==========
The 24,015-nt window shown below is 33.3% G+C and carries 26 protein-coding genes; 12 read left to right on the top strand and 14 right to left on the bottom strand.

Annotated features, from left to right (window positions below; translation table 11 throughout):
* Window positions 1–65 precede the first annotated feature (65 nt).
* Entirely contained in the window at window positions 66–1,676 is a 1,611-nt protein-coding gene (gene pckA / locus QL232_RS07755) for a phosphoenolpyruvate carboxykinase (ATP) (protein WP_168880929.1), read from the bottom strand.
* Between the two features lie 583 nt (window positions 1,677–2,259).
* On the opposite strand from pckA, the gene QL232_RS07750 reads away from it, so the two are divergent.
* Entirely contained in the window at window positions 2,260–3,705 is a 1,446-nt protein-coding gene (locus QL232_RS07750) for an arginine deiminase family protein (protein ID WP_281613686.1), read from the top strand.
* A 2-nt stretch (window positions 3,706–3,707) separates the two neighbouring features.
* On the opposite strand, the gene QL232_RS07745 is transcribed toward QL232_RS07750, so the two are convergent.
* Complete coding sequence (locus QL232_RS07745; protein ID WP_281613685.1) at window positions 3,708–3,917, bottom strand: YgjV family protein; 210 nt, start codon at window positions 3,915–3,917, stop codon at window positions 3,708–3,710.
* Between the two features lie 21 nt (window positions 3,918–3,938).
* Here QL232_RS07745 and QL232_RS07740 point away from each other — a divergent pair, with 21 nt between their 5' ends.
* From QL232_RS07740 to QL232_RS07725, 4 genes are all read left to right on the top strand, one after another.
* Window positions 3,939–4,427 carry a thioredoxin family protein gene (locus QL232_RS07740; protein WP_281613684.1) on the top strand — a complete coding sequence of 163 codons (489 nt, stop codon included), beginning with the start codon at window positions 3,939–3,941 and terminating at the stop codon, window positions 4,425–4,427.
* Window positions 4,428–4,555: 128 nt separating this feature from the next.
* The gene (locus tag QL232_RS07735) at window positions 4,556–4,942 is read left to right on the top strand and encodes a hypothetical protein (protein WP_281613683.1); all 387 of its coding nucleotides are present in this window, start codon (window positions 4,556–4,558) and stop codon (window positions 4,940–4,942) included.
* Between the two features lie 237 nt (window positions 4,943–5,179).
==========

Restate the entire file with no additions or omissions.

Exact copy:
The 24,015-nt window shown below is 33.3% G+C and carries 26 protein-coding genes; 12 read left to right on the top strand and 14 right to left on the bottom strand.

Annotated features, from left to right (window positions below; translation table 11 throughout):
* Window positions 1–65 precede the first annotated feature (65 nt).
* Entirely contained in the window at window positions 66–1,676 is a 1,611-nt protein-coding gene (gene pckA / locus QL232_RS07755) for a phosphoenolpyruvate carboxykinase (ATP) (protein WP_168880929.1), read from the bottom strand.
* Between the two features lie 583 nt (window positions 1,677–2,259).
* On the opposite strand from pckA, the gene QL232_RS07750 reads away from it, so the two are divergent.
* Entirely contained in the window at window positions 2,260–3,705 is a 1,446-nt protein-coding gene (locus QL232_RS07750) for an arginine deiminase family protein (protein ID WP_281613686.1), read from the top strand.
* A 2-nt stretch (window positions 3,706–3,707) separates the two neighbouring features.
* On the opposite strand, the gene QL232_RS07745 is transcribed toward QL232_RS07750, so the two are convergent.
* Complete coding sequence (locus QL232_RS07745; protein ID WP_281613685.1) at window positions 3,708–3,917, bottom strand: YgjV family protein; 210 nt, start codon at window positions 3,915–3,917, stop codon at window positions 3,708–3,710.
* Between the two features lie 21 nt (window positions 3,918–3,938).
* Here QL232_RS07745 and QL232_RS07740 point away from each other — a divergent pair, with 21 nt between their 5' ends.
* From QL232_RS07740 to QL232_RS07725, 4 genes are all read left to right on the top strand, one after another.
* Window positions 3,939–4,427 carry a thioredoxin family protein gene (locus QL232_RS07740; protein WP_281613684.1) on the top strand — a complete coding sequence of 163 codons (489 nt, stop codon included), beginning with the start codon at window positions 3,939–3,941 and terminating at the stop codon, window positions 4,425–4,427.
* Window positions 4,428–4,555: 128 nt separating this feature from the next.
* The gene (locus tag QL232_RS07735) at window positions 4,556–4,942 is read left to right on the top strand and encodes a hypothetical protein (protein WP_281613683.1); all 387 of its coding nucleotides are present in this window, start codon (window positions 4,556–4,558) and stop codon (window positions 4,940–4,942) included.
* Between the two features lie 237 nt (window positions 4,943–5,179).